Partition: ID-1: / raw size: 438.54 GiB size: 430.65 GiB (98.20%) used: 101.16 GiB (23.5%) fs: ext4 dev: /dev/sda1 
           ID-2: /home raw size: 915.00 GiB size: 899.64 GiB (98.32%) used: 235.82 GiB (26.2%) fs: ext4 dev: /dev/sdb1 
Swap:      Kernel: swappiness: 60 (default) cache pressure: 100 (default) 
           ID-1: swap-1 type: partition size: 16.51 GiB used: 0 KiB (0.0%) priority: -2 dev: /dev/sdb2 
Sensors:   System Temperatures: cpu: 29.8 C mobo: 27.8 C gpu: nvidia temp: 57 C 
           Fan Speeds (RPM): N/A gpu: nvidia fan: 61% 
Info:      Processes: 237 Uptime: 4h 07m Memory: 7.74 GiB used: 3.20 GiB (41.3%) Init: systemd v: 246 Compilers: gcc: 10.2.0 
           clang: 10.0.1 Packages: pacman: 1478 lib: 366 Shell: Bash v: 5.0.18 running in: io.elementary.t inxi: 3.1.08 

As I have seen that the graphics card will not be supported any longer (there’s no driver anymore for kernel 5.9) is there any advice for a graphics card that will run on that old gem and will still be supported by kernel 5.9? Only requirement: It should support at least 2 monitors via DVI or DP.

Thank you very much.

I guess you are misinformed. There will be a driver it only has some delay and is suspected to be released mid-november.

But if you want to upgrade your GPU everyting from Radion HD 7950 up to the 5700xt (AMD) will be oke. Only make sura your PSU gives enough power.

that CPU is only 9 years old and even is 64 bit. What are you talking about? :stuck_out_tongue:


Pure from a technical point of view its is almost prehistoric :shushing_face:

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My computer will be very offended if he reads this :wink:

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That is a myth, a good quality system from 10 years ago is still better than most of the garbage pc’s being sold today in bestbuy and walmart. Most of the ‘leaps’ in tech are actually due to micronization. Which allow for more transistors in a given area and reduce cost and power usage. These leaps have not been that great in the last 10 years. Ryzen is starting to change that however.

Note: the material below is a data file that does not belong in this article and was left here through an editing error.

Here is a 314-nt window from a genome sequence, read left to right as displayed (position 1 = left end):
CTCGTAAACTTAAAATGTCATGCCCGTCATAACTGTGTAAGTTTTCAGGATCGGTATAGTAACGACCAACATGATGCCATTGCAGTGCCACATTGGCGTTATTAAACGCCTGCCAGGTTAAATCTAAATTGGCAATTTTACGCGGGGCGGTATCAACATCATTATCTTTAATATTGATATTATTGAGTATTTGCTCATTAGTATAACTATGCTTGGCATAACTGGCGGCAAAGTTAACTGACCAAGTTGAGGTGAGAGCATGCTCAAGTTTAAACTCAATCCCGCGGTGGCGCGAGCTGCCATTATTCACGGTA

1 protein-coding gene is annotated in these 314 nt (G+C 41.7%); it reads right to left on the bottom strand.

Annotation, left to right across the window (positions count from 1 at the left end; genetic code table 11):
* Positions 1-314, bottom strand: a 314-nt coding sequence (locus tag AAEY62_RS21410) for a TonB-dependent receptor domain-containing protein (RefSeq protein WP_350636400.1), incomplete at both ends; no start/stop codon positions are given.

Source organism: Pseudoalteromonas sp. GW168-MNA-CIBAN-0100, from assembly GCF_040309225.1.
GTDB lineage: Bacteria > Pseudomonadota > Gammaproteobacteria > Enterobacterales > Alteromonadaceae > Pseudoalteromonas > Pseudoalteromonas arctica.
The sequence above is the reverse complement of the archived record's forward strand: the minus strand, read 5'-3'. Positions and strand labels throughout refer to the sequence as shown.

I still have an i7 920 computer with a GTX 760 running Manjaro speedily on my other computer that I put together for my wife.

If you overclock the i7 920 and pair it with a modern GPU you can get 130fps on Shadow of the Tomb Raider vs 188fps with an i7 9700k.

The leap between 10 years ago and today is not as great as the leap between 10 years ago and 20 years ago where you’d be putting up a Pentium 3 vs the i7 920. GPU’s have a far greater leap but even then, there are lots of people using lower tier new stuff, which is not as powerful as top tier cards from 10 years ago. According to Techpowerup’s GPU comparison a GTX 480 is only 10% slower than an RX 560 which is an entry level GPU from today. There are also many people using even slower GPU solutions or integrated graphics which would be even slower than the top cards of 10 years ago.
Obviously the top cards of today outmatch the top cards of 10 years ago but to act like they are useless and archaic is fallacious to say the least.

That said the OP’s computer was on the lower end at the time he built it. The i3 he has is still better than an entry level Athlon that some might build today on a low budget. I personally recommend buying good price to performance, waiting on sales’ or clearance to build the best possible computer you can afford that will last a decade or more and still have a use to somebody.

Instead of someone buying a cheap Athlon or Celeron processor, consider buying a used processor that will have many times the power.

Personally speaking my main computer right now has a Ryzen 7 1800X that I bought on a clearance sale for $259.76 Canadian tax included in October of 2018. Since the 2000 series was out I was also able to get a Asus Crosshair Hero VI for a good discount also. I bought a RX 580 and reused my old Cooler Master Storm Trooper case, Corsair 850 watt PSU . The only part I got price gouged on was the RAM which a couple years ago was overpriced. I have 16GB of Corsair vengence RAM. This computer runs very fast and does everything I need it to do. I expect these parts to be useful for many years in the future.